When University of Victoria astronomy and physics professor Chris Pritchet held a talk about dark energy and cosmology at a Calgary pub, he knew he had to bring the initiative back to Victoria.
“I was just blown away. The level of questions was really high, the enthusiasm of the audience was really high,” Pritchet said.
“There is a feeling among scientists that we don’t do enough to communicate what we do to the public. And when we do, we use media such as Powerpoint (that) create some distance between the speaker and the audience.”
When Pritchet began organizing the events in 2009 — independently held discussions, in a casual setting, on popular topics between scientists and the public — he found he wasn’t the first to conceive of the plan.
The Centre for Biomedical Research, led by Paul Zehr, had already hopped onto the worldwide trend in 2008 and has been hosting open discussions on medical issues at casual downtown Victoria locales ever since.
“It’s a real first-person narrative,” Zehr said. “We’re really talking to the people who are doing those things, in many cases who are world leaders in what they’re discussing.”
Last year Zehr welcomed Pritchet and the UVic Faculty of Science onto their slate of presenters. With growing demand, the two groups have split to double their public outreach.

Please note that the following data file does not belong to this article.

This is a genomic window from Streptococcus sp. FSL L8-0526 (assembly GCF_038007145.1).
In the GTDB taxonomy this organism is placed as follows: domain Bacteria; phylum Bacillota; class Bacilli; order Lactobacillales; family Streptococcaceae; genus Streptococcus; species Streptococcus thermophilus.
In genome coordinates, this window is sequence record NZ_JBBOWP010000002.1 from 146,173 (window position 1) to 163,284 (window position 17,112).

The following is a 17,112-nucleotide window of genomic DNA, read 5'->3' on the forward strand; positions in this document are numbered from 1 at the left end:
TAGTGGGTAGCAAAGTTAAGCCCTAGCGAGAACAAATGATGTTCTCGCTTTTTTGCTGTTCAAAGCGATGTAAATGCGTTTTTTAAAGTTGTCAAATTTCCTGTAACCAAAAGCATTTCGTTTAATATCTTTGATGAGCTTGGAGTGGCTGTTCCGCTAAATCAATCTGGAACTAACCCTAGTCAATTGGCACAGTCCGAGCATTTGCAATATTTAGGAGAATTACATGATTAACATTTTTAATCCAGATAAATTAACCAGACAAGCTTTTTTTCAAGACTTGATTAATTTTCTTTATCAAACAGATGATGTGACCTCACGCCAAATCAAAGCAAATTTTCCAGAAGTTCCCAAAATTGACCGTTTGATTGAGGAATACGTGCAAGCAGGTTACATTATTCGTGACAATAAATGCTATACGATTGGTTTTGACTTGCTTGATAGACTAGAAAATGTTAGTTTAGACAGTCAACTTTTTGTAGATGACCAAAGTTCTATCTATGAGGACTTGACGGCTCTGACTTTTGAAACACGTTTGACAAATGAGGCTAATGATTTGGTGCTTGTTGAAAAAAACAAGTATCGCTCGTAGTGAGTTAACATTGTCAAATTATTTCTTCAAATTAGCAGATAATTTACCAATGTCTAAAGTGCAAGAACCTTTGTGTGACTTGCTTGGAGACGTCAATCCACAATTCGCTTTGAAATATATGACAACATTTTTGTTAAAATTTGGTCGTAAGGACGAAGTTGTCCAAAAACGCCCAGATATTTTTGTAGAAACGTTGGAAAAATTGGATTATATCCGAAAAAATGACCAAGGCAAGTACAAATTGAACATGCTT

“The Victoria community has really bought into UVic researchers coming out and working with them in an informal way,” Zehr said. “I’ve been keen to encourage more colleagues to do these kinds of events because there is a real appetite for them.”
Colin Goldblatt, professor in the Earth and ocean sciences department, discussed the evolution of the universe in layman’s terms on Jan. 10 when he presented the Physics and Chemistry of the Apocalypse: Runaway Greenhouses, Earth’s Future and Venus’ Past — a challenge he puts into perspective with a quote from famed chemist Ernest Rutherford.
“Back in the day, when you could say politically incorrect things like this, he’d say ‘if you can’t explain your physics to a barmaid, your physics probably aren’t very good,’” Goldblatt said.
“If we can’t explain what we’re doing to everybody who’s intelligent and interested, but not trained, then I don’t think it necessarily helps us to learn anything. I’m a public servant and it’s my job to go tell people what I’m doing with their money.”
The Centre for Biomedical Research has held 30 talks and continues to fill the Maple Room at the Strathcona Hotel to capacity each month. Zehr hopes the success will inspire more of his colleagues to get involved, as UVic’s Centre on Aging has recently.
“I think it’s really important to have this informal exchange between the university and the communities who are hosting these universities,” Zehr said.
“It’s really nice interplay between the theory and the practical applications,” Pritchet added.
Next open discussion
• All Café Scientifique events for the Centre for Biomedical Research will be held in the Maple Room of the Strathcona Hotel, 919 Douglas St. at 6:30 p.m. Events are free, but seating is limited. Reserve at email@example.com or 250-472-4067.
• Up next: Dr. Alexandra Branzan Albu will lead Artificial intelligence: Friend or Foe, on Tuesday, Jan. 24.
This season features an all-female line-up of neuroscientists in honour of the department’s new neuroscience biomedical grad program.
For an updated list of all Café Scientifique events, visit events.uvic.ca.